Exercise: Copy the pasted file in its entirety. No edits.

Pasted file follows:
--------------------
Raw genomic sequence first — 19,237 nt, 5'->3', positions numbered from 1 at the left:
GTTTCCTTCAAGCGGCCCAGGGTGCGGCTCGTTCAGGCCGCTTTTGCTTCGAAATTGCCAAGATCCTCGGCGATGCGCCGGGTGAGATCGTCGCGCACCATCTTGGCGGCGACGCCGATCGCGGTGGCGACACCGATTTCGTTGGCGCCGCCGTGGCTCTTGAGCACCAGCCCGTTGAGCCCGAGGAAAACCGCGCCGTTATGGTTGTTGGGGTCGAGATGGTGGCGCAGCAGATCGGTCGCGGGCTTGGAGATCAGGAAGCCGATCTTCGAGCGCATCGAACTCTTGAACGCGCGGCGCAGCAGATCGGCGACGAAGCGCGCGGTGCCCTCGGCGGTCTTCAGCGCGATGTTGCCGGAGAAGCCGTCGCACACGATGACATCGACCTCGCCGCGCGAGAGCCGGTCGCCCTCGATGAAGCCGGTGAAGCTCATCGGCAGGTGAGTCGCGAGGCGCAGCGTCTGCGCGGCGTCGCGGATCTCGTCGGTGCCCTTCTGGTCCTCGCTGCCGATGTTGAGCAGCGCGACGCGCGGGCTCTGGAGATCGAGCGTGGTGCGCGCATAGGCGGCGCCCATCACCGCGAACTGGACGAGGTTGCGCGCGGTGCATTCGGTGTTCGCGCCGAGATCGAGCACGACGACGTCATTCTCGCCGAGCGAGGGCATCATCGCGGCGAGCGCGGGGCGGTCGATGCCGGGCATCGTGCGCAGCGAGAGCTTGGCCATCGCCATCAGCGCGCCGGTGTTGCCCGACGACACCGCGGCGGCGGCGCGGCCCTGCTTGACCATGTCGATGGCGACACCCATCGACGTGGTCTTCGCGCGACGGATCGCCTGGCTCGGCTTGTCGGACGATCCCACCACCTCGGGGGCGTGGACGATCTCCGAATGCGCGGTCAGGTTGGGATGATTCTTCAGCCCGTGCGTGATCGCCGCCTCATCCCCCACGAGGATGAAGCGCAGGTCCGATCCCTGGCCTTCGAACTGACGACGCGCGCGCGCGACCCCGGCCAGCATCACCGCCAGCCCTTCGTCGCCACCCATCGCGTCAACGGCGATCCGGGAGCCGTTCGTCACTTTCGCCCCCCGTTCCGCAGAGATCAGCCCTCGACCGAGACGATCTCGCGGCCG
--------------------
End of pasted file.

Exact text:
Raw genomic sequence first — 19,237 nt, 5'->3', positions numbered from 1 at the left:
GTTTCCTTCAAGCGGCCCAGGGTGCGGCTCGTTCAGGCCGCTTTTGCTTCGAAATTGCCAAGATCCTCGGCGATGCGCCGGGTGAGATCGTCGCGCACCATCTTGGCGGCGACGCCGATCGCGGTGGCGACACCGATTTCGTTGGCGCCGCCGTGGCTCTTGAGCACCAGCCCGTTGAGCCCGAGGAAAACCGCGCCGTTATGGTTGTTGGGGTCGAGATGGTGGCGCAGCAGATCGGTCGCGGGCTTGGAGATCAGGAAGCCGATCTTCGAGCGCATCGAACTCTTGAACGCGCGGCGCAGCAGATCGGCGACGAAGCGCGCGGTGCCCTCGGCGGTCTTCAGCGCGATGTTGCCGGAGAAGCCGTCGCACACGATGACATCGACCTCGCCGCGCGAGAGCCGGTCGCCCTCGATGAAGCCGGTGAAGCTCATCGGCAGGTGAGTCGCGAGGCGCAGCGTCTGCGCGGCGTCGCGGATCTCGTCGGTGCCCTTCTGGTCCTCGCTGCCGATGTTGAGCAGCGCGACGCGCGGGCTCTGGAGATCGAGCGTGGTGCGCGCATAGGCGGCGCCCATCACCGCGAACTGGACGAGGTTGCGCGCGGTGCATTCGGTGTTCGCGCCGAGATCGAGCACGACGACGTCATTCTCGCCGAGCGAGGGCATCATCGCGGCGAGCGCGGGGCGGTCGATGCCGGGCATCGTGCGCAGCGAGAGCTTGGCCATCGCCATCAGCGCGCCGGTGTTGCCCGACGACACCGCGGCGGCGGCGCGGCCCTGCTTGACCATGTCGATGGCGACACCCATCGACGTGGTCTTCGCGCGACGGATCGCCTGGCTCGGCTTGTCGGACGATCCCACCACCTCGGGGGCGTGGACGATCTCCGAATGCGCGGTCAGGTTGGGATGATTCTTCAGCCCGTGCGTGATCGCCGCCTCATCCCCCACGAGGATGAAGCGCAGGTCCGATCCCTGGCCTTCGAACTGACGACGCGCGCGCGCGACCCCGGCCAGCATCACCGCCAGCCCTTCGTCGCCACCCATCGCGTCAACGGCGATCCGGGAGCCGTTCGTCACTTTCGCCCCCCGTTCCGCAGAGATCAGCCCTCGACCGAGACGATCTCGCGGCCG